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Road Trips and Self Care

Grace & Gala.jpgA car is, to me, an incredibly luxurious mode of transport. We can go whenever we like! It’s a private pod that can be made comfortable and it’s something that needs to be considered seriously, bearing in mind the impact journeys have on climate change.

A road trip can be fabulous, and difficult too. Travelling is tiring, something that seems to be forgotten nowadays. As though if one is sitting down then one is at ease. Not so!

As a child, my family always treated travelling or spending time in the cities as an exertion. One had to rest after travelling home from London by train.

Linus, my husband, was utterly bemused by this as he came from London to Wales to visit when we were first courting (salutes to Pre-Skype long distance relationships). He would arrive in Wales after a coach or train journey and my grandmother would immediately provide him with a huge meal and usher him to an armchair for a snooze. He whispered to me once, “She knows it’s not that far away right? I had breakfast in London, I’ll have lunch here soon, it’s not like I’ve trekked for days without food.” Well, it’s not that, but travel is still a big undertaking.

We went to London on Thursday for the Blogcademy Mixer Party. We left our house in Wales at 2pm and arrived in Dalston at 6.30pm on the dot. That’s a long journey.

So how to manage a long journey when a) you have chronic pain, b) you want to turn up at the other end looking reasonably presentable and c) you’re actually in a position to talk semi-intelligently and not just gesture for painkillers and silence.

Reasonable Expectations

If you aren’t super woman at home, travelling probably won’t make you morph into a productivity whirlwind. Just because you are away from your usual routine it’s easy to imagine everything will be different, and by different I mean easier. But you’ve set up your Healing Blueprint this way for a reason (and if you don’t yet have a Healing Blueprint to guide your Trail Blazing journey I recommend you join us in The Phoenix Fire Academy and get one). So look at your plans and see if you can’t stick to your healing or self care routine as much as possible.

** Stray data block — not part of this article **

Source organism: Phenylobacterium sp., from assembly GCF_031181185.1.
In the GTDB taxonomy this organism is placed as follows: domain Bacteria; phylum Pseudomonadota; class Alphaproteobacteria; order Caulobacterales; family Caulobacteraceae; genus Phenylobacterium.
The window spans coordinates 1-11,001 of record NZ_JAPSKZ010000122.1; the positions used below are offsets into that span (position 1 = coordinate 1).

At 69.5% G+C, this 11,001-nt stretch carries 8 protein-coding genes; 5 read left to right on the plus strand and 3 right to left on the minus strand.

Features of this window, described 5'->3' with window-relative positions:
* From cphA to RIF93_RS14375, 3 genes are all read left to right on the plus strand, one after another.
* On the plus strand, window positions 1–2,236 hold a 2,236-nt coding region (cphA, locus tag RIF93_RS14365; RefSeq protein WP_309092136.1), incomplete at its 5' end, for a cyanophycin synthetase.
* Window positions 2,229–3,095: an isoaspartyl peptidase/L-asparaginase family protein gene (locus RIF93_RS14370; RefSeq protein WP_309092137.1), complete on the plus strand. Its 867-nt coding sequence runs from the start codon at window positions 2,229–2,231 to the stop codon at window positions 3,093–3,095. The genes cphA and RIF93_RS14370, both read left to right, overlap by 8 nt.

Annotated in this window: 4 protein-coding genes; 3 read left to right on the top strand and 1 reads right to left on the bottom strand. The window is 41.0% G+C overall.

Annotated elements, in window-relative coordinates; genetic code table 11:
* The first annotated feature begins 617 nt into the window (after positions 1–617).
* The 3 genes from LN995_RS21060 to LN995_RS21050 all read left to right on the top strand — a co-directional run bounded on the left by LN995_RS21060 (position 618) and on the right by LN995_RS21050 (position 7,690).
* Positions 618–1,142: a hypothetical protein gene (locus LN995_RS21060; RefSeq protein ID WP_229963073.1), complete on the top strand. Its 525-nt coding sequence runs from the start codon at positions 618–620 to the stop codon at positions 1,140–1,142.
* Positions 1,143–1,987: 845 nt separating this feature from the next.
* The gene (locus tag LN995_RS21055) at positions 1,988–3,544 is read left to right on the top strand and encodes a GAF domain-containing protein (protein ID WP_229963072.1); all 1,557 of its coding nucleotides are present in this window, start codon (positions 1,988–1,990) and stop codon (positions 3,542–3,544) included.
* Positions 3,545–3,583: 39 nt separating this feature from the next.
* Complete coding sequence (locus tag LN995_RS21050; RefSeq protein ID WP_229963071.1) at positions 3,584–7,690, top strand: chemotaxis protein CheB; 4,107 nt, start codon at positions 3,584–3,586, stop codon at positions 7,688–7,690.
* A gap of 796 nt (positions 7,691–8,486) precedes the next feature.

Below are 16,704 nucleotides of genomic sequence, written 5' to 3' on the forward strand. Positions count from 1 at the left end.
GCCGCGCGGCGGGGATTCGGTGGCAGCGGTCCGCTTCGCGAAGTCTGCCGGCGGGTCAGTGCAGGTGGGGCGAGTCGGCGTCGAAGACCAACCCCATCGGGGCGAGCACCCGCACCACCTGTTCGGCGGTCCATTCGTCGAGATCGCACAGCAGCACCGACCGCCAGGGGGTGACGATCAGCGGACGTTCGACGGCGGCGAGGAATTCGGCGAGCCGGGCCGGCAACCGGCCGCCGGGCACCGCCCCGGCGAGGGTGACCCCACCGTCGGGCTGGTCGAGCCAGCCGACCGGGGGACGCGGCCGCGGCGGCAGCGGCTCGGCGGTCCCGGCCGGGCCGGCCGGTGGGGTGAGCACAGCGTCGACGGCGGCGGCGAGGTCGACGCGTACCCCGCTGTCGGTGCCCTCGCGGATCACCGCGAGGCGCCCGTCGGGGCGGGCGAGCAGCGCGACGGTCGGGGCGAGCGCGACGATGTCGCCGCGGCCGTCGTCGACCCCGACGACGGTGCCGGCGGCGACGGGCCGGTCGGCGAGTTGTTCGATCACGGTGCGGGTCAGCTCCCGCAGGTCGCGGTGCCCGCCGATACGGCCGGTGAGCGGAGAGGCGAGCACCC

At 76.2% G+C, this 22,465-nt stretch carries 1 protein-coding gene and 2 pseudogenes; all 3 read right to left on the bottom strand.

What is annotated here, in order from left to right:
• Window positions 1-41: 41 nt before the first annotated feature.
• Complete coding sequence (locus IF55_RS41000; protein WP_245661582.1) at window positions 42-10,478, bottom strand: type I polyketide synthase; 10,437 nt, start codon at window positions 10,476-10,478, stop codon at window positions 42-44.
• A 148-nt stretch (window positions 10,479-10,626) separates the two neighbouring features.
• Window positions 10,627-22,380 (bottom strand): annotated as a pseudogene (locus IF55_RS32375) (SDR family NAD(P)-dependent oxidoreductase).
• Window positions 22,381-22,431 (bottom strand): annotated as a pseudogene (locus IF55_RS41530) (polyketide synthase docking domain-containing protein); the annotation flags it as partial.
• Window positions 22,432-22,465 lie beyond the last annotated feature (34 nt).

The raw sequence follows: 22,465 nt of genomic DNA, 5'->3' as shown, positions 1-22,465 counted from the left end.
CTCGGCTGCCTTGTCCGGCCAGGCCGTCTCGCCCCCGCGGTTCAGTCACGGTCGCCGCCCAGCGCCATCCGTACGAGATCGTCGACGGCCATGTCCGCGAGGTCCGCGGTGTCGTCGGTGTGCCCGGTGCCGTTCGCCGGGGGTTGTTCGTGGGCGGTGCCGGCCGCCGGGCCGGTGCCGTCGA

Maybe you’ll do a shorter yoga practice?

Perhaps you’ll meditate in the passenger seat?

Or you’ll do stretches in a car park.

Then you’ll pop into the loo to take a 3 minute breathing space, and to check in with your body.

Take Breaks

Travelling can be more stressful than we imagine, so if you can anticipate this it makes it easier. Plan in lots of break time. If you think your journey will take 3 hours, plan in 4½ hours so you’ve got some breathing room. If you arrive on time you can always rest when you get there. That’s what the fully charged iPhone/iPod and audio book you’ve packed are useful for.

Make sure you have time for stops on your journey. We stopped several times at service stations so I could stretch out, rest, and get some space in my lower back, shake out the pain in my cramped limbs.

Dress for the journey

If I’m travelling a long way, I almost always have travelling clothes and event clothes. Travelling clothes are often a variation of leggings or soft jeans, boots, a sleeveless t-shirt with a long sleeve top over it and some kind of blazer and scarf combination over that. Which means layers for all types of climates and personal climates.

I take my event clothes with me and dress on arrival, or nearby. Hair, makeup, jewellery, simple!

And the Blogcademy mixer? It was utterly fabulous! Gala is a darling and a business wisdom powerhouse – we had the best time.

What are your travel tips? Share in the comments. And if you want my ultimate travel packing list, stay tuned.


Beyond Good and Bad

overhead shot of a cup with a hand wrapped around the side and  tea with lemon and ginger insideI don’t know about you, but as much as I appreciate and value people I know, choose and trust offering me refinement, celebration, feedback, reflection advice and wisdom…

I don’t much like people telling me what I can and can’t do.

Especially as most of it turns out not to be true.

I’ve turned Trail Blazer, remember?

I mean if I’d listened to all the people who told me I couldn’t do something, I certainly wouldn’t be here writing to you today.

And so I don’t really like categorizing my life into ‘that’s not for me’. Of course there are things I have no desire to pursue – recreational drugs, roller coasters, and alcohol spring to mind. But here’s the thing, I could do them if I wanted to, I just choose not to (apart from the drugs, that’s illegal. Stay legal, darlings).

Instead of saying, ‘I can’t do that,’ I focus on what I want and what behavior will support that goal.

I practice this philosophy in many parts of my life:

- I could stay up and finish this project, but I want to feel well, so I choose to sleep instead.

- I can eat a huge plate of chips with loads of hummus (I’m vegan, I eat hummus with everything, it’s like our butter) but I want to feel good in yoga tonight, so I choose a quinoa salad with miso tahini dressing (want recipes? Head here gracequantock.com/plantbasedwellness)